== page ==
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Saturday, 15 December 2012

Cameron isn't the spider


I’m sure it is a mistake to see David Cameron as Prime Minister in a traditional sense. His role could usefully be translated as Area Manager (UK).

It is his primary role to oversee a complex and evolving process whereby the UK meets a vast and rapidly evolving network of transnational obligations deriving from treaties, international law and international standards.

It's a continually evolving web where Cameron isn't the spider.

From defence to climate change, from international banking to road signs, from internet standards to human rights and thereby to social norms, there is virtually nothing beyond these obligations for Cameron to pursue. So they are almost all he pursues. Even where there is apparent latitude, such as tax policies, vested interests set the rules.

His role as Area Manager (UK) is virtually his only role, the role he signed up for, the role he probably knew he was signing up for and the role he intends to carry out. His successor will do the same.

Transnational obligations stem primarily from the EU and UN, but there are many others too, such as NATO and the ECHR. It seems to me though, that the crucial point is the rate at which these obligations have grown over a matter of a few decades. Today, they are so complex and numerous, that it is impossible for one individual to understand, or even research them effectively.

A further complexity entangling what used to be the Prime Minister’s role are a huge number of lobbying groups from fake charities to trade bodies with directorships and consultancy sinecures in their back pockets. Their role is both to maintain established narratives and to ensure governments do not go off-message or get carried away by a party manifesto or any other wild promises.

As for the future, it will be more of the same because there are certainly no countervailing trends. On the whole, the obligations Cameron manages directly are few – he has ministers and the civil service for that. In that, he is much the same as other recent Prime Ministers and the next will be much the same as Cameron. Hairstyle may change, but little else.

The issue is so complex and the forces perpetuating it so powerful, that nothing we do as voters makes the slightest difference. Pointing these things out as best we are able may be balm to the soul, but is not an effective call to action as most voters still vote for the current trend by voting for one of the big three parties. As far as I can see, only disaster will trigger genuine change.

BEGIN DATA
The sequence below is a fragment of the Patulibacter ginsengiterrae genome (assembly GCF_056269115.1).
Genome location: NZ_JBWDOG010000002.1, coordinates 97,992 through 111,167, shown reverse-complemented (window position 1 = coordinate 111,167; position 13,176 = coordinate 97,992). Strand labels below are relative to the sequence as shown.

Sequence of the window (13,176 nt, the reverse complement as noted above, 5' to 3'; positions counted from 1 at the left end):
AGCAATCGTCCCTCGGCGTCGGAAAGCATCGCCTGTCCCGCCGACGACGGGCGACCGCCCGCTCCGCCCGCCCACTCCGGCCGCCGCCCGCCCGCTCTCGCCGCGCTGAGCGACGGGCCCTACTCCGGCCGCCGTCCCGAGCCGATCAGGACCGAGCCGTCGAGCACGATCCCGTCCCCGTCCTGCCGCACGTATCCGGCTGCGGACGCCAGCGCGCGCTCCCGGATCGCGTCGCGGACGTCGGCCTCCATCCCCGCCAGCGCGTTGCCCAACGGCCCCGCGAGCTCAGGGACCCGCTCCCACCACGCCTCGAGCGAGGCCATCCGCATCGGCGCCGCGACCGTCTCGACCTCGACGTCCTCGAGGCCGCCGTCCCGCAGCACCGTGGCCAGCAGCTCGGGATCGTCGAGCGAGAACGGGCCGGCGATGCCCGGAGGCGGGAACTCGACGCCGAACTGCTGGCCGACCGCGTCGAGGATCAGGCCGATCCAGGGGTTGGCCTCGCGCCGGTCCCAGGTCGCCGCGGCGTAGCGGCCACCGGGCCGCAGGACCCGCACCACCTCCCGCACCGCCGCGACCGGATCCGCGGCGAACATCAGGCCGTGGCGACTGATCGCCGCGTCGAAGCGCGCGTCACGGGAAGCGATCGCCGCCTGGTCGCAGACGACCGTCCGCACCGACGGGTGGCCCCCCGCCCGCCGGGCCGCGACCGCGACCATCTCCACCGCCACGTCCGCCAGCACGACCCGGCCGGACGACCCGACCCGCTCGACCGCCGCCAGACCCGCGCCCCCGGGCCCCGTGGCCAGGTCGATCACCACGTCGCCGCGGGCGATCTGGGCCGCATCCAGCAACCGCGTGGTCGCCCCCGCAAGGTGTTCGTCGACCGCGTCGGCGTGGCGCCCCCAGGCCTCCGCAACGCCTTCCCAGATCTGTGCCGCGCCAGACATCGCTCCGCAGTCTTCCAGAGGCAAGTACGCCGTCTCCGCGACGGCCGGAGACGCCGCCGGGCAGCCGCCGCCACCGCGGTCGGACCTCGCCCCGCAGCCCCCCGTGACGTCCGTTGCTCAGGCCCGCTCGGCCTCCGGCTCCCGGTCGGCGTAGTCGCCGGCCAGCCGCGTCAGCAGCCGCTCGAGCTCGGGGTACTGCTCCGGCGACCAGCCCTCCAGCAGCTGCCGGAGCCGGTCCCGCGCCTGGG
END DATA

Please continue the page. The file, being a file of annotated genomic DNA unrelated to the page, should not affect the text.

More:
By the next UK general election, the UK network of obligations will be even more extensive and even more complex and limiting on the Prime Minister's sphere of action, simply because this is what the EU and UN do – what they have the power and the funds to continue doing.

7 comments:

Scrobs... said...

Dear old lefties like Wedgie used to say that we must listen to the issues, not the personalities. (Actually in his case, 'dangerous' springs to mind)

While the issues become hopelessly entangled and even less understood, the easiest retort is to bash the 'personalities' and leave it at that!

Good post!

Sam Vega said...

Who is the CEO, and who are the shareholders? I'm pretty sure I haven't received a dividend in ages.

Demetrius said...

I like the idea of Area Manager. And the trouble he that he is taking care of an area that is is one huge mess. So he cannot and will not deliver. The Cameron Clan territory has a lot of midges, so is he a midge rather than a spider?

Roger said...

What cheerful soul you are AK. I agree with your situation analysis - so what to do? Perhaps a 'strong leader', perhaps we could take over some other country and pinch their resources - Denmark or Norway say. Best not tackle Germany, we'll get handbagged good and proper. Perhaps an alliance with a strong up-and-coming nation - er maybe
not. Perhaps the brainboxes in Oxbridge have some clever ideas we can export - er all the clever students are foreigners who email the secrets home asap.

The Japanese have been in this boat for a while and look like implementing the answer - massive inflation plus currency devaluation. Kiss goodby to your savings and pension. All that house-price value - poof - gone. Wheelbarrows anyone? Good news for the young though.

A K Haart said...

Scrobs - yes, the issues are a distraction when what matters is behaviour. Cameron does not behave as a PM - so he isn't one.

Sam - no you haven't, so you could vote accordingly.

Demetrius - he's annoying enough to be a midge. The trouble is, they all are.

Roger - maybe we should buy gold?

James Higham said...

His role as Area Manager (UK) is virtually his only role, the role he signed up for, the role he probably knew he was signing up for and the role he intends to carry out. His successor will do the same.

Except, his successor won't be in power.

A K Haart said...

James - I wonder how long we'll pretend otherwise.